He was picked up at Sana'a Airport, where he had planned to leave for Syria, going on to Afghanistan. He spent 22 months in prison, thirteen of them in solitary confinement. He was never brought before a court.
Then the Yemeni government offered Abu Jandal a deal: if he renounced the armed struggle he would be a free man. He agreed – and has kept his side of the bargain to this day.
In the service of jihad
Yemen had always been a perfect recruiting ground for young mujahideen – Abu Jandal is a good example. Yet he comes from a generation that has made its peace with the Yemeni government and only fights for Islam on the verbal front.
There are others who still hold high the idea of armed struggle against the enemies of Islam. Until recently their actions generally went unnoticed by the rest of the world. They used the Yemeni hinterland to prepare attacks in Saudi Arabia and Yemen itself.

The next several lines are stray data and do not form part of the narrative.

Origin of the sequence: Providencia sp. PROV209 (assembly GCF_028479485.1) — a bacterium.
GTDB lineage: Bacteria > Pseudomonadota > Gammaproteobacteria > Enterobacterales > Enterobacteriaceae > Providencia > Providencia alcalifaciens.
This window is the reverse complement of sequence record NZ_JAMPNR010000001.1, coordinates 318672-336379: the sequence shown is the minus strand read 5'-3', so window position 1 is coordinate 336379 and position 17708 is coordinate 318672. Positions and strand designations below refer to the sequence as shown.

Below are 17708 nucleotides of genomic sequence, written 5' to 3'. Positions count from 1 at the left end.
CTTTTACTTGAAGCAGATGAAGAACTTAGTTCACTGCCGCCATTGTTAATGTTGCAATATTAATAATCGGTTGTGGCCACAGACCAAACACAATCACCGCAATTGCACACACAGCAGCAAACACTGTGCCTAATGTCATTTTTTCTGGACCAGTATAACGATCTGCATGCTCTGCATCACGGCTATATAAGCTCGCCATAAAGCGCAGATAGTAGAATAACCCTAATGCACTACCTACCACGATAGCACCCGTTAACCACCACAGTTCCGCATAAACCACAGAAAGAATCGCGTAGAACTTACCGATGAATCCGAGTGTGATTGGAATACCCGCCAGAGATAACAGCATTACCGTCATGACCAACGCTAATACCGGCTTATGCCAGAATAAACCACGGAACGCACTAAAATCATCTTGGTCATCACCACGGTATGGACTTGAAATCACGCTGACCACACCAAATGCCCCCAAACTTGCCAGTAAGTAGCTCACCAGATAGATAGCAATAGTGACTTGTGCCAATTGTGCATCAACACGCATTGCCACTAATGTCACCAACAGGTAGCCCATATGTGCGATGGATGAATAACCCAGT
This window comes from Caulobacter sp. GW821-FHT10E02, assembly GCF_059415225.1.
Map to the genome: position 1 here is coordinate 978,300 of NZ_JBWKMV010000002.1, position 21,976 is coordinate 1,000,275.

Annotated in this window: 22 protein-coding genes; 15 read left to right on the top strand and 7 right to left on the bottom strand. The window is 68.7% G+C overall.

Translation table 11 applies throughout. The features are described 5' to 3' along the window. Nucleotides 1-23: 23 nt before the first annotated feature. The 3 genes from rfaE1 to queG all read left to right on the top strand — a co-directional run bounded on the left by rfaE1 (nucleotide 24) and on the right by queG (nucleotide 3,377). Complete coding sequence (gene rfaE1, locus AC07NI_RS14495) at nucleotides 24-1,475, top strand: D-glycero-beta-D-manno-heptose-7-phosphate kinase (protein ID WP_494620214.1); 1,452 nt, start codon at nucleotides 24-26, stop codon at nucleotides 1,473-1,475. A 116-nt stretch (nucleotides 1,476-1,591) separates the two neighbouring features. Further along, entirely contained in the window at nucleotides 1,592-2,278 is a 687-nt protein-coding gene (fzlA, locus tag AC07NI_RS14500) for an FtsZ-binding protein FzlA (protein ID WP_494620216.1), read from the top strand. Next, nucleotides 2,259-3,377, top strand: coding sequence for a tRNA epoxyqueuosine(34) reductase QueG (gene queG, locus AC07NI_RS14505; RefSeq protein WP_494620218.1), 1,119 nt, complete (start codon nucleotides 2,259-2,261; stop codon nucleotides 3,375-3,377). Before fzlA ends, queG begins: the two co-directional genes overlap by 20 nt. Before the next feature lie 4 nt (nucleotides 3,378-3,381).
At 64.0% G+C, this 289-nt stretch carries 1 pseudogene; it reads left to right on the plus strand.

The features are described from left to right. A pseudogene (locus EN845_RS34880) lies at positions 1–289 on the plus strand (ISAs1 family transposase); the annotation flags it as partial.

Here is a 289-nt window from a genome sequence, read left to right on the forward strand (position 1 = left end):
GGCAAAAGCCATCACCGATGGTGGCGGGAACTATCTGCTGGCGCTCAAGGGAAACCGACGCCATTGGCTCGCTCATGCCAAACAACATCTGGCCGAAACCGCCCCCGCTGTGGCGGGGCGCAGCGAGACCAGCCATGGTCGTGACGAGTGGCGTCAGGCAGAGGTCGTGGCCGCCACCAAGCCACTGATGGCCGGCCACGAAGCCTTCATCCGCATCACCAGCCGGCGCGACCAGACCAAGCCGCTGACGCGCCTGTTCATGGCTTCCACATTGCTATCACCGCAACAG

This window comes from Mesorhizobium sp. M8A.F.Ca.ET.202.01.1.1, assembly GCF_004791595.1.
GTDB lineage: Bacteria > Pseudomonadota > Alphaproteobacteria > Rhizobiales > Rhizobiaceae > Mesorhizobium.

That undisrupted peace is over now. Since the Nigerian student Umar Farouk Abdulmutallab tried to crash a Northwest Airlines plane over Detroit Airport on Christmas Day of 2009, the world has trained its eyes on Yemen.
Abdulmutallab had previously spent several months in the country being trained for his attempted suicide bombing, as he has said himself. Several days afterwards, the Yemeni branch of al-Qaeda published a statement on the internet, claiming responsibility for the attempt and warning there were many more potential suicide bombers currently in Yemen.
As a reaction, the USA is now determined to intensify the anti-terrorism campaign in Yemen, supporting the government in setting up a special anti-terrorism unit.
New generation of jihadists
The success of this project is dubious; al-Qaeda has put down roots in Yemen. The new generation of jihadists rejects any deals with the Yemeni government. They attack random tourists and engage in gun battles with the army.